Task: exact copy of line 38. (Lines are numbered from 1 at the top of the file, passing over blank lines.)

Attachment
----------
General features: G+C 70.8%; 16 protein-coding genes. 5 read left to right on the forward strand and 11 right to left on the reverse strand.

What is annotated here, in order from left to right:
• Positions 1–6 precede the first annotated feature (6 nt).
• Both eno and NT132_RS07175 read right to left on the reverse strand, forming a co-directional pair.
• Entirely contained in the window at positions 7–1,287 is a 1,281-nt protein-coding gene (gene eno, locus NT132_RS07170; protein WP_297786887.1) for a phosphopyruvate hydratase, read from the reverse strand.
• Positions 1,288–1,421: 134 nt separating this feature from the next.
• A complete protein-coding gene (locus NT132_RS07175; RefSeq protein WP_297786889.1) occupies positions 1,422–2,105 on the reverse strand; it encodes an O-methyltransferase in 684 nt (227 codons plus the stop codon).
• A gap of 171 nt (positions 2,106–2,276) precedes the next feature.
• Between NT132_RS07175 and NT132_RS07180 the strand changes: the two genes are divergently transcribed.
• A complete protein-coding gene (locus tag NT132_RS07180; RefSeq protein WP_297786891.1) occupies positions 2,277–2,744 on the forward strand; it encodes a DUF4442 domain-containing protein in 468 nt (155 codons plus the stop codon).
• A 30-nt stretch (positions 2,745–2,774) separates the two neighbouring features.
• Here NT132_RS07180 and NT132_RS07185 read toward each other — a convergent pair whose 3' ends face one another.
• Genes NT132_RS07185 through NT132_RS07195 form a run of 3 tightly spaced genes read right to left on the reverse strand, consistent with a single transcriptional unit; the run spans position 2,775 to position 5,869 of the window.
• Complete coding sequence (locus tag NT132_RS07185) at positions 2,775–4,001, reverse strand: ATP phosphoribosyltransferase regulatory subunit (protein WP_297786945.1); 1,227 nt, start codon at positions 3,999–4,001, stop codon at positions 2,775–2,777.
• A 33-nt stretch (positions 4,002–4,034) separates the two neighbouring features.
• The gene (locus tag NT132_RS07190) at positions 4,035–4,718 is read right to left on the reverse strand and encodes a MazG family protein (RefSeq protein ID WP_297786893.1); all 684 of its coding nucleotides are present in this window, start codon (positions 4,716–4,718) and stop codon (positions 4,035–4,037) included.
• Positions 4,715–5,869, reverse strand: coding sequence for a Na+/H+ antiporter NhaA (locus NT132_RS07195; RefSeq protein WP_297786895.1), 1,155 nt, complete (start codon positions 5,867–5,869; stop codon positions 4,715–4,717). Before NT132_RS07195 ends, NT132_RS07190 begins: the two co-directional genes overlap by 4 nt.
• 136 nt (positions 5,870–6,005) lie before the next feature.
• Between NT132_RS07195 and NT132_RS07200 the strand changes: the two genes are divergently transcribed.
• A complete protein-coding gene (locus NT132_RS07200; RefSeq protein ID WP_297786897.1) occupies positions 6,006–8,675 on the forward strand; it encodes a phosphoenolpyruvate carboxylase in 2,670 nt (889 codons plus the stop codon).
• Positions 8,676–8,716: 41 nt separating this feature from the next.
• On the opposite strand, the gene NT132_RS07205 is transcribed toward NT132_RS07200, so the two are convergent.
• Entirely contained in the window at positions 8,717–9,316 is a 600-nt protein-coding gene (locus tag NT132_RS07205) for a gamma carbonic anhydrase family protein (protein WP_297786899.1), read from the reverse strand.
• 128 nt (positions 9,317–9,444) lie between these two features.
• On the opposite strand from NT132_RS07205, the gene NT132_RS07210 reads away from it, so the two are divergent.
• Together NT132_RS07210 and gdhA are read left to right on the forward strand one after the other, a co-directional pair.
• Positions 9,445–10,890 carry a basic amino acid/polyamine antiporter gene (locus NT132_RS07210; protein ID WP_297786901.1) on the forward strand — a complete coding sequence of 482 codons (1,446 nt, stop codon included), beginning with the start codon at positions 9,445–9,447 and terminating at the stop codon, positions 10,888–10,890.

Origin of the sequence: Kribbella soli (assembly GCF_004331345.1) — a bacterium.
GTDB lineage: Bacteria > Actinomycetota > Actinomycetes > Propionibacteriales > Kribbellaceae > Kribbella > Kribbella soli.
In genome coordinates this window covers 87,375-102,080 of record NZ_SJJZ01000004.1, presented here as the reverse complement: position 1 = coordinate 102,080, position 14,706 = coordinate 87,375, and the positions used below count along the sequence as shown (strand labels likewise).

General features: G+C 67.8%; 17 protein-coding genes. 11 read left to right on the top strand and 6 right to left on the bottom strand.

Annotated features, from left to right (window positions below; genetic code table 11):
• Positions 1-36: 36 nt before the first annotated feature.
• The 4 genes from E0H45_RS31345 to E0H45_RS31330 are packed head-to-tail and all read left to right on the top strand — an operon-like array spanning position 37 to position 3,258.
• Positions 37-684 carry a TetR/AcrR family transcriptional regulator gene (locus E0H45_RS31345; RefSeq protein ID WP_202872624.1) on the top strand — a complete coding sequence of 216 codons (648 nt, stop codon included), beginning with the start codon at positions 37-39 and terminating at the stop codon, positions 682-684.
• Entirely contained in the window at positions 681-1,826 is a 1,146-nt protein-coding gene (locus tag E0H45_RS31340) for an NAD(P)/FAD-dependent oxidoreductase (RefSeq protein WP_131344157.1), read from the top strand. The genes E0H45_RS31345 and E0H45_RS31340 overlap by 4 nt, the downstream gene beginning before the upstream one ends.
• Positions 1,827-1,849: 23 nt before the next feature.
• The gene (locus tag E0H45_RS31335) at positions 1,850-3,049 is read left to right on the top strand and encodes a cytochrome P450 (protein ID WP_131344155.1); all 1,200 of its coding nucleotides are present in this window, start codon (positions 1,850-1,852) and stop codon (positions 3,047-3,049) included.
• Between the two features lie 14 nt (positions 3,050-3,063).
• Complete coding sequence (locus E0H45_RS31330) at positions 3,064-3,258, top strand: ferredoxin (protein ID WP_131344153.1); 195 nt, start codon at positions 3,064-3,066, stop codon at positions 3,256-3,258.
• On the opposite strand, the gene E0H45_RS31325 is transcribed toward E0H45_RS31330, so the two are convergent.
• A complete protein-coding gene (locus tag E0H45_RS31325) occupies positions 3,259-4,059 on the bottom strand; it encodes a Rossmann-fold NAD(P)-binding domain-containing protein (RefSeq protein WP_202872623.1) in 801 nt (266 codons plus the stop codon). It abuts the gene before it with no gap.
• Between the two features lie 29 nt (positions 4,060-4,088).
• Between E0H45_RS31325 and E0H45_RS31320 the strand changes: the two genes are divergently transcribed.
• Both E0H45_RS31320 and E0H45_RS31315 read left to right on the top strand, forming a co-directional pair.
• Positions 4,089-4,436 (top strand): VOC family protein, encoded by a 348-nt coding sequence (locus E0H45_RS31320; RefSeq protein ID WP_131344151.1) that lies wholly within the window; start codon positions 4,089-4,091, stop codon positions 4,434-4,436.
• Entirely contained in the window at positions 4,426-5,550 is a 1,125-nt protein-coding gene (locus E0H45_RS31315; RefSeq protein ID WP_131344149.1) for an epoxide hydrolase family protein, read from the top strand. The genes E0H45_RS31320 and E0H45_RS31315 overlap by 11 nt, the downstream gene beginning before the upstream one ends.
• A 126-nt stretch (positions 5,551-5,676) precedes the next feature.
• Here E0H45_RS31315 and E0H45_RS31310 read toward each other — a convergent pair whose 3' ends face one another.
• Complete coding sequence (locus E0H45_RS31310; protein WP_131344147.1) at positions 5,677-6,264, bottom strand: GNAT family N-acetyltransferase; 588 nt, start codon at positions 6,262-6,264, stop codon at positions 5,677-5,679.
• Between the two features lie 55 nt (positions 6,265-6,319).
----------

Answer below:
• The gene (locus tag E0H45_RS31335) at positions 1,850-3,049 is read left to right on the top strand and encodes a cytochrome P450 (protein ID WP_131344155.1); all 1,200 of its coding nucleotides are present in this window, start codon (positions 1,850-1,852) and stop codon (positions 3,047-3,049) included.